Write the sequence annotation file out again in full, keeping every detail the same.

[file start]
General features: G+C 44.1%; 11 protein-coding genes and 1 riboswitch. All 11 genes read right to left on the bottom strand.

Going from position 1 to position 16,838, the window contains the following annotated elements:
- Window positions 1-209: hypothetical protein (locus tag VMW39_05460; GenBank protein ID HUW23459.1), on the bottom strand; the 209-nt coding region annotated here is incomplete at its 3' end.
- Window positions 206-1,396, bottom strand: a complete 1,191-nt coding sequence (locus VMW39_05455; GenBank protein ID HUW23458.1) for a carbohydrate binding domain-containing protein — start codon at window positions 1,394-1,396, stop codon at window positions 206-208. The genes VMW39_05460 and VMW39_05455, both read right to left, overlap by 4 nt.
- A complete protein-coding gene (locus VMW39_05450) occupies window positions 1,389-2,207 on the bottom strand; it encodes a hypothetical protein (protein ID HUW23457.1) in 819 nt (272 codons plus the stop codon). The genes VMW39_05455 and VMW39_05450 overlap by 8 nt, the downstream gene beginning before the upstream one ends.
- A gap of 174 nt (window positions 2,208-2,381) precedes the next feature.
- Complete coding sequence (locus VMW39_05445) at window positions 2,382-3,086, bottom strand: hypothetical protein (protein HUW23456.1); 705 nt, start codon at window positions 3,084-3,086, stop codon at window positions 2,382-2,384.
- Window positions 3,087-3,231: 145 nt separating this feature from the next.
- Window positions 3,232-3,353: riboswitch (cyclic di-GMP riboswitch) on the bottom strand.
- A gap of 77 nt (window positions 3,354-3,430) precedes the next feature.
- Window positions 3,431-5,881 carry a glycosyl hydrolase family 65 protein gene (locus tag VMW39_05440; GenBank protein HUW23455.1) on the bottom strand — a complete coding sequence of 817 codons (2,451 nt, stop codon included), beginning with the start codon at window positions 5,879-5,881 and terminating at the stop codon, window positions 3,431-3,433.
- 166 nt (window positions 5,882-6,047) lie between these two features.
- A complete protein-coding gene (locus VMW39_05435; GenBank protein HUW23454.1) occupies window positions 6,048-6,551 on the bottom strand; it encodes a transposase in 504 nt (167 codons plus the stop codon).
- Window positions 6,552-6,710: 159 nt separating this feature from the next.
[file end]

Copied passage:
General features: G+C 44.1%; 11 protein-coding genes and 1 riboswitch. All 11 genes read right to left on the bottom strand.

Going from position 1 to position 16,838, the window contains the following annotated elements:
- Window positions 1-209: hypothetical protein (locus tag VMW39_05460; GenBank protein ID HUW23459.1), on the bottom strand; the 209-nt coding region annotated here is incomplete at its 3' end.
- Window positions 206-1,396, bottom strand: a complete 1,191-nt coding sequence (locus VMW39_05455; GenBank protein ID HUW23458.1) for a carbohydrate binding domain-containing protein — start codon at window positions 1,394-1,396, stop codon at window positions 206-208. The genes VMW39_05460 and VMW39_05455, both read right to left, overlap by 4 nt.
- A complete protein-coding gene (locus VMW39_05450) occupies window positions 1,389-2,207 on the bottom strand; it encodes a hypothetical protein (protein ID HUW23457.1) in 819 nt (272 codons plus the stop codon). The genes VMW39_05455 and VMW39_05450 overlap by 8 nt, the downstream gene beginning before the upstream one ends.
- A gap of 174 nt (window positions 2,208-2,381) precedes the next feature.
- Complete coding sequence (locus VMW39_05445) at window positions 2,382-3,086, bottom strand: hypothetical protein (protein HUW23456.1); 705 nt, start codon at window positions 3,084-3,086, stop codon at window positions 2,382-2,384.
- Window positions 3,087-3,231: 145 nt separating this feature from the next.
- Window positions 3,232-3,353: riboswitch (cyclic di-GMP riboswitch) on the bottom strand.
- A gap of 77 nt (window positions 3,354-3,430) precedes the next feature.
- Window positions 3,431-5,881 carry a glycosyl hydrolase family 65 protein gene (locus tag VMW39_05440; GenBank protein HUW23455.1) on the bottom strand — a complete coding sequence of 817 codons (2,451 nt, stop codon included), beginning with the start codon at window positions 5,879-5,881 and terminating at the stop codon, window positions 3,431-3,433.
- 166 nt (window positions 5,882-6,047) lie between these two features.
- A complete protein-coding gene (locus VMW39_05435; GenBank protein HUW23454.1) occupies window positions 6,048-6,551 on the bottom strand; it encodes a transposase in 504 nt (167 codons plus the stop codon).
- Window positions 6,552-6,710: 159 nt separating this feature from the next.